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P.S. A year in the life of the Modern Mrs Darcy Book Club. Plus my favorite books of 2020, 2019, 2018, 2017, and 2016 (that year I kept it to 7—how did I do that?).

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Leave A Comment
  1. Janice says:

    My favourites included Monogamy by Sue Miller, Our Souls at Night by Kent Haruf, This Close to Okay by Leesa Cross-Smith, Good Company by Cynthia D’Aprix Sweeney, Whereabouts by Jhumpa Lahiri, The Editor by Steven Rowley, Oh William by Elizabeth Strout

  2. Jenny says:

    2021 Favorite Reads:
    Hail Mary (audiobook) – Andy Weir
    Miss Benson’s Beetle – Rachel Joyce
    Lincoln Highway – Amor Towles
    Sparks Like Stars – Nadia Hashimi

  3. Alison P says:

    I had some overlap with you, Anne! (Thanks for pointing me to Eighth Life!). Here’s my roughly pulled together top list. Have read a few over 100 so far this year…
    Olive, Again
    The Secret History
    Great Circle
    The Eighth Life
    The Love Songs of W.E.B.DuBois
    Once There Were Wolves
    A Swim in the Pond in the Rain
    The House on the Cerulean Sea
    How the Word is Passed
    Braiding Sweetgrass

  4. Dee says:

    This is a great list, Anne. My favorite this year was Erdrich’s novel from last year, the Pulitzer-prize winning The Night Watchman. I really enjoyed spending time with those characters.

  5. Molly says:

    My Top Five Books of the Year – not rereads:
    Between Two Kingdoms – Suleika Jaouad
    Monogamy – Sue Miller
    The Paper Palace – Miranda Cowley Heller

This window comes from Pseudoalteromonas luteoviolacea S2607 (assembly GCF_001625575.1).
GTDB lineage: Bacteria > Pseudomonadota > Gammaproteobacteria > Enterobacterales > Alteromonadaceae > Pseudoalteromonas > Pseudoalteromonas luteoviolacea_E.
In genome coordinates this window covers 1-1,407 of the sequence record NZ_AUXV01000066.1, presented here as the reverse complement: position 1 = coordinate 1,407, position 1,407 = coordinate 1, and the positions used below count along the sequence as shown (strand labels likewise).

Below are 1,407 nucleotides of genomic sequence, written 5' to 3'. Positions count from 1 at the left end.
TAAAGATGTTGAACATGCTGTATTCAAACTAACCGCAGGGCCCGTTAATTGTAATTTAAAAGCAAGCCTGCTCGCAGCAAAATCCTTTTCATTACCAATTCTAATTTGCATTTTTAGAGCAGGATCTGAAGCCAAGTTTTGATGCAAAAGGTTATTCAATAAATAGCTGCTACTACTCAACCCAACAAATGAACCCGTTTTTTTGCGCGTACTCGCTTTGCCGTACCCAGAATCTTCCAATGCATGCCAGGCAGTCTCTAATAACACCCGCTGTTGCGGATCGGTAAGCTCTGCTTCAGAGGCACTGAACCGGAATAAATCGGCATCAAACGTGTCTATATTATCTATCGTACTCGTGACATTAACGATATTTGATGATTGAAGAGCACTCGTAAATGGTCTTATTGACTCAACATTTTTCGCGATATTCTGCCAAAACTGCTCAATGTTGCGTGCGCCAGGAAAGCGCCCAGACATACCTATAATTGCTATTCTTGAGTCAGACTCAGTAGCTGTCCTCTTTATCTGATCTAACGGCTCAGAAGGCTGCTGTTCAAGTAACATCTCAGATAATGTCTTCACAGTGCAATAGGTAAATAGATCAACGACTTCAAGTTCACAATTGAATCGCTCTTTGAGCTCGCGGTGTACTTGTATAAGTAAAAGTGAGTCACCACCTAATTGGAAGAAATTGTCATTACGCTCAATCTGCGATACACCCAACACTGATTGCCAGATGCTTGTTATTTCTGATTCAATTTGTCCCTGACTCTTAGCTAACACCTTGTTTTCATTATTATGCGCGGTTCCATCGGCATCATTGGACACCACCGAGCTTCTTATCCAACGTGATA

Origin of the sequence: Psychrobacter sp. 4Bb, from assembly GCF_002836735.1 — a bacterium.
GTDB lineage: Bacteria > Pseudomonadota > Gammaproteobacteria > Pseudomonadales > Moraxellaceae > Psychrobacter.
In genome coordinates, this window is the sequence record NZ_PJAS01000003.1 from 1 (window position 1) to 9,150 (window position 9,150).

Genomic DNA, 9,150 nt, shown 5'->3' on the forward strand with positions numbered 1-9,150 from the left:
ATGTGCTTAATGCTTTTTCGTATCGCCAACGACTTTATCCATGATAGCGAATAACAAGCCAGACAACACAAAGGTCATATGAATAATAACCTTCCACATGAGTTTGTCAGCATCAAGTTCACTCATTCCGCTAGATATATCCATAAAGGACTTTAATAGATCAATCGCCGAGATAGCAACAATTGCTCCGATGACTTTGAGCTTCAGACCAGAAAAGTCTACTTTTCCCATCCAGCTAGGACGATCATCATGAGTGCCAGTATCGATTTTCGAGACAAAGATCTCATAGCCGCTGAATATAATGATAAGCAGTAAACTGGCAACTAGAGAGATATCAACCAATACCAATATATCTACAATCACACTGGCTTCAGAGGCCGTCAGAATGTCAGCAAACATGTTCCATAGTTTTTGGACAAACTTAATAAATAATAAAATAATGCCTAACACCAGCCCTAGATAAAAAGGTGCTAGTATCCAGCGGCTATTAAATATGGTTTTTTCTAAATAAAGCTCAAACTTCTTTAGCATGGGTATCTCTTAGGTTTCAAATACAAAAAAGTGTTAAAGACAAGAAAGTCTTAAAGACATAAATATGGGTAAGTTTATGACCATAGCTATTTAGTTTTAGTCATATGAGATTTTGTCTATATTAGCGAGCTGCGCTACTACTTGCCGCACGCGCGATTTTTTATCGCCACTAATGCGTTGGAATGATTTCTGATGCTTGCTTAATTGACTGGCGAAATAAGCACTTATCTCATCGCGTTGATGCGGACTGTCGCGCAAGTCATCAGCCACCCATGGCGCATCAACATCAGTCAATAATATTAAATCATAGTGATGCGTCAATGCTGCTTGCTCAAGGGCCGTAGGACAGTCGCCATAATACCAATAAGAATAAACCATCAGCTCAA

Good Company – Cynthia D’Aprix Sweeny
    This Must be the Place – Maggie O’Ferrell
    Honorable Mention: Seating Arrangements, Maggie Shipstead and Dear Edward, Ann Neopolitina

    • Cheryl Bremson says:

      I loved Between Two Kingdoms. As a cancer survivor, it had great meaning. She is ill again. I thought you might want to know that.

    • Samantha says:

      Kitchens of the Great Midwest; The Splendid and the Vile; When Women Ruled the World: Six Queens of Egypt; Furious Hours (based in my hometown!) ; A Deadly Education; In Five Years; In the Woods (Dublin murder squad); Certain Dark Things. A lot of nonfiction this year-not my norm but I enjoyed learning.

  6. Rebecca Hancart says:

    I read some great ones and some real duds this year 😂 My favorites were: Daisy Jones & the Six; The Guncle; The Book of Lost Names; Atomic Habits; The Wife, The Maid and the Mistress and The Nickel Boys.

  7. Karen says:

    I also devoured The Hour of the Witch; also I really enjoyed Guncle so much! Loved Ann Patchett’s collection of essays These Precious Days and Oh, William! by Elizabeth Strout which inspired me to re-read Anything is Possible and My Name is Lucy Barton.

  8. Lisa F. says:

    These are my own favorites from this year (no re-reads):
    True Grit–Charles Portis
    My Antonia–Willa Cather
    The Last Thing He Told Me–Laura Dave
    Project Hail Mary–Andy Weir
    Raft of Stars–Andrew J. Graff
    World of Wonders–Aimee Nezhukumatathil
    The Dictionary of Lost Words–Pip Williams
    Hamnet–Maggie O’Farrell
    Anne of Green Gables–L.M. Montgomery (read for the first time at age 50; what the heck is wrong with me that I waited so long?)
    Around the World in Eighty Days–Jules Verne

      • Kim K. says:

        Right? I first read True Grit as a high schooler in 1971. And I stumbled upon Willa Cather when I assigned my son Death Comes for the Archbishop (we homeschooled) and decided to read it for myself. My Antonia is my favorite of hers.

  9. Marcia says:

    Thanks–I love hearing about the best of the best. Just made my list for the year, and it leaned toward nonfiction the syear.
    The Only Plane in the Sky
    The Art of Gathering